Physical prototypes soon to be obsolete? Altair survey reflects the rise of digital twins
A recent global survey commissioned by Altair found “breakneck adoption” in the use of digital twins, with 69% of companies reporting that their organization makes use of digital twins. Forty-three percent of those surveyed said that digital twins could make physical prototypes obsolete within the next four years. Nearly 70% said that they expected that physical prototypes would be obsolete within the next six year.
The report is based on a survey of around 2,000 professionals in data science, IoT and analytics, engineering, IT, R&D and related fields, from 10 countries around the world.
“There’s little doubt data gleaned from using digital twins gives organizations a world of new insight, helping teams work faster, create better products, generate less waste, and find their next big breakthrough,” said James R. Scapa, founder and CEO of Altair. “But as this study confirms, we are just seeing the tip of the iceberg. The evolution toward a smart, connected everything is changing the world, and as businesses realize the untapped benefits of taking digital twins to the next level, including the convergence of simulation technology, high-performance computing, and AI, the possibilities for revolutionizing industries, business processes, and scientific research are endless.”
Of those surveyed, 23% reported that their companies had begun investing in digital twin technology in the past six months. “The data suggests that 71% of respondents’ organizations began investing in digital twin technology in the past year,” the report said.
Half of the respondents reported that they considered themselves very knowledgeable about digital twins, but 22% said that they found the technology confusing or had no idea what it was; 29% said that they had an idea of what digital twins are, but not a solid grasp of the tech (respondents could choose more than one answer). Asked about what technologies they associate with digital twins, but most respondents answered with computer-aided engineering/design, as well as artificial intelligence and machine learning.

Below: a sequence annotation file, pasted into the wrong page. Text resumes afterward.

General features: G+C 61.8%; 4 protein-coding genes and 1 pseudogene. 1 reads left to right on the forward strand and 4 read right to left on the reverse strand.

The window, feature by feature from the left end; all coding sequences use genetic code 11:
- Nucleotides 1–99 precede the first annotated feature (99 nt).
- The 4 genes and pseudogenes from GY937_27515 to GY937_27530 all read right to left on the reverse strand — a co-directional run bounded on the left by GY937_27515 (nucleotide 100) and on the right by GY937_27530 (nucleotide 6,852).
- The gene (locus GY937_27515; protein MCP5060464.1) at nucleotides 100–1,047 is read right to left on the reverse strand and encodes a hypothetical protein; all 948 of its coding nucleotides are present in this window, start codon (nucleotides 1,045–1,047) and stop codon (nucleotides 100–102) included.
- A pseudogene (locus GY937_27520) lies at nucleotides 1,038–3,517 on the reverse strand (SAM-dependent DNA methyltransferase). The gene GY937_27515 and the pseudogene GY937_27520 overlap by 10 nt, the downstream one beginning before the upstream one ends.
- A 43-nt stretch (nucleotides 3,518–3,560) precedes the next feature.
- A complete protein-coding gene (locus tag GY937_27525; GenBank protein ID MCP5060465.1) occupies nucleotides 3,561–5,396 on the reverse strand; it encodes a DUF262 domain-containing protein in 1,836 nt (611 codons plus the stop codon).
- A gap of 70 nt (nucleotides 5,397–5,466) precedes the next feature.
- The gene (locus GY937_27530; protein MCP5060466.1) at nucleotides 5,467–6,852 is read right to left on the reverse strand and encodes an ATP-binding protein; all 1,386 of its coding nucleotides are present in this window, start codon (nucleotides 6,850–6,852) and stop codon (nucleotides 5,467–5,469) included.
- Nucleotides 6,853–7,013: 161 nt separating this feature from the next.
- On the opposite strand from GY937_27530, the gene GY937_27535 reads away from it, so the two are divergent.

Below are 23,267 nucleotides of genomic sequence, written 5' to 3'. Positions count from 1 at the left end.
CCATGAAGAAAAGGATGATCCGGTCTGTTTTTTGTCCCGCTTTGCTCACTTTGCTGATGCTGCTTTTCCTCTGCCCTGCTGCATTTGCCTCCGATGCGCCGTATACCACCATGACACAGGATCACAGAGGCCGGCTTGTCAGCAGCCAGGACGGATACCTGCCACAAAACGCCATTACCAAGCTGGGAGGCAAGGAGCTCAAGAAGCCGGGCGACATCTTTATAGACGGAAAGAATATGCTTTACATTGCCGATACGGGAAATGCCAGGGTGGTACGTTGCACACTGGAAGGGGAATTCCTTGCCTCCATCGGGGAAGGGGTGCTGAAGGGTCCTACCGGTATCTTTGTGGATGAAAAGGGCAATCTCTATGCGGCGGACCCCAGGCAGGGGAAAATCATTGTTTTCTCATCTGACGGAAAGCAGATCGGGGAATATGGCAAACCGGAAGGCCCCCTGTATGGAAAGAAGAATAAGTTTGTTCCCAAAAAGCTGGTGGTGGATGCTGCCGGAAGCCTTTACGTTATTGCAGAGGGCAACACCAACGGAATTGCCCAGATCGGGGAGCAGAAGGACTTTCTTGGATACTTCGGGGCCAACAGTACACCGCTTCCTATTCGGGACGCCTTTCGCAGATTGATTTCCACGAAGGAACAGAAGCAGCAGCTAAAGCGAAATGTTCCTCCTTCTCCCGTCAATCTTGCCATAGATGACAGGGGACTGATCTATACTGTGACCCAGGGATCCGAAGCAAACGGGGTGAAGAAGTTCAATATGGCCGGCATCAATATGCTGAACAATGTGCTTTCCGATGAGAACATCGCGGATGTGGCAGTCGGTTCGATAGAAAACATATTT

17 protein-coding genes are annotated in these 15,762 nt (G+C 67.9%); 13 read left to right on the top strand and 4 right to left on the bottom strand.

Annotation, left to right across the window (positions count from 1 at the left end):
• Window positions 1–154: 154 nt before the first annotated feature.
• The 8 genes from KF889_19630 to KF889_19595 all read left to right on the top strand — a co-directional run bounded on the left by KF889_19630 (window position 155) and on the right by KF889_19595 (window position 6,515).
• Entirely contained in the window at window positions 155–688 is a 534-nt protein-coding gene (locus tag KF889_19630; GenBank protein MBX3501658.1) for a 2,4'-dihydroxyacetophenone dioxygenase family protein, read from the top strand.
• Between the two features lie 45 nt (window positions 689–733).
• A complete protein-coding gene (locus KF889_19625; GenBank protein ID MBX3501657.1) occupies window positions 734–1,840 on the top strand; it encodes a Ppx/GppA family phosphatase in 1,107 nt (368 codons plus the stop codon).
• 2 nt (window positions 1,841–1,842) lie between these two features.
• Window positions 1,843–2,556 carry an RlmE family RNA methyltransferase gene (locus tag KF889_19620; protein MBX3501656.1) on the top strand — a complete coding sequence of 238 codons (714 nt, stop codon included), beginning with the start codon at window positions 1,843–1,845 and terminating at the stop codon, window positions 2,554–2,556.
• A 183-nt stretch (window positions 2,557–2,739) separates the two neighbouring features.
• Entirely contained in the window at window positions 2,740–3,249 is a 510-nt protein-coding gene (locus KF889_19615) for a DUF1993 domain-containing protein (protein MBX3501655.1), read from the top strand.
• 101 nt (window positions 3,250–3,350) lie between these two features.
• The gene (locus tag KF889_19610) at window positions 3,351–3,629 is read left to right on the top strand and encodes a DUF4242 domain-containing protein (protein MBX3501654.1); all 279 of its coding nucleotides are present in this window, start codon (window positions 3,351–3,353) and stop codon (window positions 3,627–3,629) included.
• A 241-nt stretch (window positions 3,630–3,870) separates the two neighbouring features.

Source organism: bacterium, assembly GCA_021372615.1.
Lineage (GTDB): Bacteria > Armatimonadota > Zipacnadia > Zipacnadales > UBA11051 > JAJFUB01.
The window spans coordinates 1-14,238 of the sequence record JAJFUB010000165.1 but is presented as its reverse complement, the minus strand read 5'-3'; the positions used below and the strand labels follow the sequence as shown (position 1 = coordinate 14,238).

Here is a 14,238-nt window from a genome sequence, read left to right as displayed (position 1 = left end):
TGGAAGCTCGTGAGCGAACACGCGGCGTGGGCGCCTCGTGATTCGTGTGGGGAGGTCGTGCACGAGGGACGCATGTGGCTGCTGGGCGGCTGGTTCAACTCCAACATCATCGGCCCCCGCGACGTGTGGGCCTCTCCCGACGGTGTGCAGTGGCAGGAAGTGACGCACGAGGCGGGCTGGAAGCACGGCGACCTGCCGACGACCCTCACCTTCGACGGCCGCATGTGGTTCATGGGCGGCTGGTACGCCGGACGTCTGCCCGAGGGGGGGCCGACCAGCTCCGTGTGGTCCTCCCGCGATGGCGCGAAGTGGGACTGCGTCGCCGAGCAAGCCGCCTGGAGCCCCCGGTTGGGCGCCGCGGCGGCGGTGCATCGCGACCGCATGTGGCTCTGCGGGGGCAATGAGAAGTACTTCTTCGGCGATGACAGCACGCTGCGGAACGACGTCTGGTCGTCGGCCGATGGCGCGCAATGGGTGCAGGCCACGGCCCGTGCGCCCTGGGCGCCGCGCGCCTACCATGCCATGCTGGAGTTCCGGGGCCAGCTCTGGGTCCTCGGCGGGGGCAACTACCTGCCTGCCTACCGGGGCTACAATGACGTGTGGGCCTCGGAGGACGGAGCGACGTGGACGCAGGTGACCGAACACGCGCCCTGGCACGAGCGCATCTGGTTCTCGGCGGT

However, the survey also revealed a disconnect between management and users on what constitutes the use of digital twins: 81% of respondents in management said that their company was using digital twin tech, but only 58% of “user-level” respondents said the same.
How were companies using digital twins? Mostly to inform new product development (95%), create “smart objects” (51%) or to monitor real-world objects in real time (50%). The vast majority of respondents also said that digital twins were improving sustainability within the company by making their production or processes more efficient, more power-efficient, reducing waste and reducing cost. The larger the company, the more likely that respondents described digital twins as important to the company.
Of the survey participants who said that their companies didn’t currently use digital twins, 44% said that they expect their organization will adopt the tech within the next three years—an 11% said that adoption would happen in the next six months.